China Moves to Become a World Space Superpower With Two Successful Launches
The experimental laboratory Tiangong-1, or “Heavenly Palace,” was launched on Oct. 29 and docked with the Shenzhou-8 five days later on Nov. 3.
In addition to practicing docking maneuvers, China aims to use the pair to observe the geography of Chinese farmland and conduct tests to ensure their crafts can sustain livable conditions in space. Two more missions, at least one manned, are planned with the Tiangong-1 within the next year.
Though China’s latest developments only place the country’s technology around where the U.S.’s was in the 1960s during the Gemini program, with each mission, China has proven its ability to grow much more rapidly than other countries have been able to.
"China has the advantage, 40-plus years later, of not having to start at the bottom of the learning curve on its human spaceflight program," said space expert at the U.S. Naval War College Joan Johnson-Freese.
China has excelled in its ability to catch up to the U.S. and Russia in part because of the highly efficient nature of their 10-year program. Where the U.S. has sent up two space vessels to practice space docking, China has only launched only one, which will instead remain in orbit for a longer period of time.
The “Heavenly Palace” is expected to remain in orbit for the next two years while China prepares to launch its own space station. Their proposed space station will be significantly smaller than the current International Space Station. At an approximate 60 tons, its weight would be just 15 percent of that of the International Space Station.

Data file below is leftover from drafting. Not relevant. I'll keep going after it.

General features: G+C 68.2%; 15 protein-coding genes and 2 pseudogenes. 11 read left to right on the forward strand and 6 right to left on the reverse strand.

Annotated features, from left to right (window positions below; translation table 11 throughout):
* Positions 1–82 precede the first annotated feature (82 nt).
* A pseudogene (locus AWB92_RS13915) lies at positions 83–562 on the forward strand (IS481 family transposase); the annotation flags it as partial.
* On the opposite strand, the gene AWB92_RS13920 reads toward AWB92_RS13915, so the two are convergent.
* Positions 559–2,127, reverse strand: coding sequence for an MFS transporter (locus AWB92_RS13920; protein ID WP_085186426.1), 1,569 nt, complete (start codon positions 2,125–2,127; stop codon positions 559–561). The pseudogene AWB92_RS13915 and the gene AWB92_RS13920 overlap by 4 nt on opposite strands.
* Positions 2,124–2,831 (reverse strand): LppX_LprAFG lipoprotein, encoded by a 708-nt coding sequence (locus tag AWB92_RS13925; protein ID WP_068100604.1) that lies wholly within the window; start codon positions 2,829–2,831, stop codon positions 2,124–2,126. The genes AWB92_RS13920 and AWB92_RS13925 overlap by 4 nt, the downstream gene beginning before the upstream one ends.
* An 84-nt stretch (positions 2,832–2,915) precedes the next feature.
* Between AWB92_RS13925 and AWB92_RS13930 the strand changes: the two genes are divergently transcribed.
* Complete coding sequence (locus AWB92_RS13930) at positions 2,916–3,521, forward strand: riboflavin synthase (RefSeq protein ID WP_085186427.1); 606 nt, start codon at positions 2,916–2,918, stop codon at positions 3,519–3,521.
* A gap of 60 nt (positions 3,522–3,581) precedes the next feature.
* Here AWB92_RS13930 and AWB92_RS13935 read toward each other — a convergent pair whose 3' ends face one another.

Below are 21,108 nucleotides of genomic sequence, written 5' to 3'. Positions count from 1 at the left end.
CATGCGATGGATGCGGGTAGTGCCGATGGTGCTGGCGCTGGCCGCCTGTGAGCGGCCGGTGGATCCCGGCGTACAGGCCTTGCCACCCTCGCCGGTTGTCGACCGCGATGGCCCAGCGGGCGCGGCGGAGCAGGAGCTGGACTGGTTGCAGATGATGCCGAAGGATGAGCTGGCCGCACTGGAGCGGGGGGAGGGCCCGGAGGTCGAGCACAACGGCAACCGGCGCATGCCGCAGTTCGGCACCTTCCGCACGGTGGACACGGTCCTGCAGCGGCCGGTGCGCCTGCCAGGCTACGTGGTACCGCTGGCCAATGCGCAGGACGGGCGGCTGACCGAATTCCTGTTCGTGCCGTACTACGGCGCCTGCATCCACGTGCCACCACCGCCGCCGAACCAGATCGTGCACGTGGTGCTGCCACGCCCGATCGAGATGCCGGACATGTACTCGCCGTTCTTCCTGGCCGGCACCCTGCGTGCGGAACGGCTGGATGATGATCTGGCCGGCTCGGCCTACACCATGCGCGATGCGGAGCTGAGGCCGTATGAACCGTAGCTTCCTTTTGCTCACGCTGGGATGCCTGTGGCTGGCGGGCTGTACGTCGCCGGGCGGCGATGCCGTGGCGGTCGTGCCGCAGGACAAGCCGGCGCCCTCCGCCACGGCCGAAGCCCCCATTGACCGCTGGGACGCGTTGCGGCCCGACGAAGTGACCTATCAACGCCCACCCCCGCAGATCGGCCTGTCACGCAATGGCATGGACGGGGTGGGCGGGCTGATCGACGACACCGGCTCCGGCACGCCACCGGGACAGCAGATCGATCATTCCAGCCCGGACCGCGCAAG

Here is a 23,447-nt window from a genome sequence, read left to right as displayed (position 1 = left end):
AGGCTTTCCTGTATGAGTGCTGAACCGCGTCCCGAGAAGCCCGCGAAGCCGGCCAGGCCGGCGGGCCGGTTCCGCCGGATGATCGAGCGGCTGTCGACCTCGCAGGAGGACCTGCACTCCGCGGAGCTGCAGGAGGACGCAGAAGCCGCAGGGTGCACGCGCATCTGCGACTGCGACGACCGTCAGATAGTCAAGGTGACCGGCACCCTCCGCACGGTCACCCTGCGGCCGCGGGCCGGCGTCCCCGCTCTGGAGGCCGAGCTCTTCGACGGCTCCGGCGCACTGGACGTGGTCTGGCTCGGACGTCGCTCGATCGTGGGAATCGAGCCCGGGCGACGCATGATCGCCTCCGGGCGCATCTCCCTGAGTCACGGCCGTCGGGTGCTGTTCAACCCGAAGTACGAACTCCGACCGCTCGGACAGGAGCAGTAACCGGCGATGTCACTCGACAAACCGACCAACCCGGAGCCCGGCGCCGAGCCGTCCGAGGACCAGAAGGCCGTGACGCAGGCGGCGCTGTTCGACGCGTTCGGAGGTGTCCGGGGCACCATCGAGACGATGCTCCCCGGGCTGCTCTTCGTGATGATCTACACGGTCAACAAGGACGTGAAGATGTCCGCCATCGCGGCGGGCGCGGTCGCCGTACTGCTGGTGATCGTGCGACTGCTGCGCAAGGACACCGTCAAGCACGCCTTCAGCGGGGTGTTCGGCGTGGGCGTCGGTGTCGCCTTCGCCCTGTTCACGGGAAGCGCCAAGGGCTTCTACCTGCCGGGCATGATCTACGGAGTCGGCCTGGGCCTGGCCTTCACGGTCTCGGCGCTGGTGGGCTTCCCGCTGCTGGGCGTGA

If the next few missions are as successful as the past two, and China begins launching its three-part station in 2020, the nation will claim the largest international manned presence in space.
This has come at a vulnerable time for the U.S., which retired its own space shuttle program in July this year. Russia, Japan, Canada and other European nations will also be affected by the shift. Pending the success of the full mission of the two orbiting spacecraft, China is poised to launch its space station in 2020, the same year Russia has proposed the International Space Station should be allowed to expire.
Secrecy about the nature of their space program had China barred from joining the International Space Station in the past; the U.S. in particular was wary of possible military motives that the Chinese Program, (run by the People’s Liberation Army), might have had.
Despite any issues the U.S. might have had with the Chinese space program, it has become a significant force, and is now poised to take over what can be called a significant element of the American identity.
On Monday a group of prominent former astronauts, (including Buzz Aldrin), sent a letter to Congress urging them to direct funds to NASA’s Commercial Crew Program. Fearful that the U.S. will be quickly overtaken by Russia and China, the astronauts urged Congress members to invest in domestic means of taking Americans to space in rockets that have already flown to orbit several times.
“China is vigorously pursuing its human spaceflight program, and will surely be quick to point out it has a capability that the United States does not: human space transportation,” said the astronauts.
This program would enable the U.S. to stop relying on Russia for seats – or “buying rides” as the letter put it – to send American astronauts to the International Space Station.
The space race might be over, but the competition for dominance continues to be relevant, even now. It seems the timing for China to take the lead could not be better.
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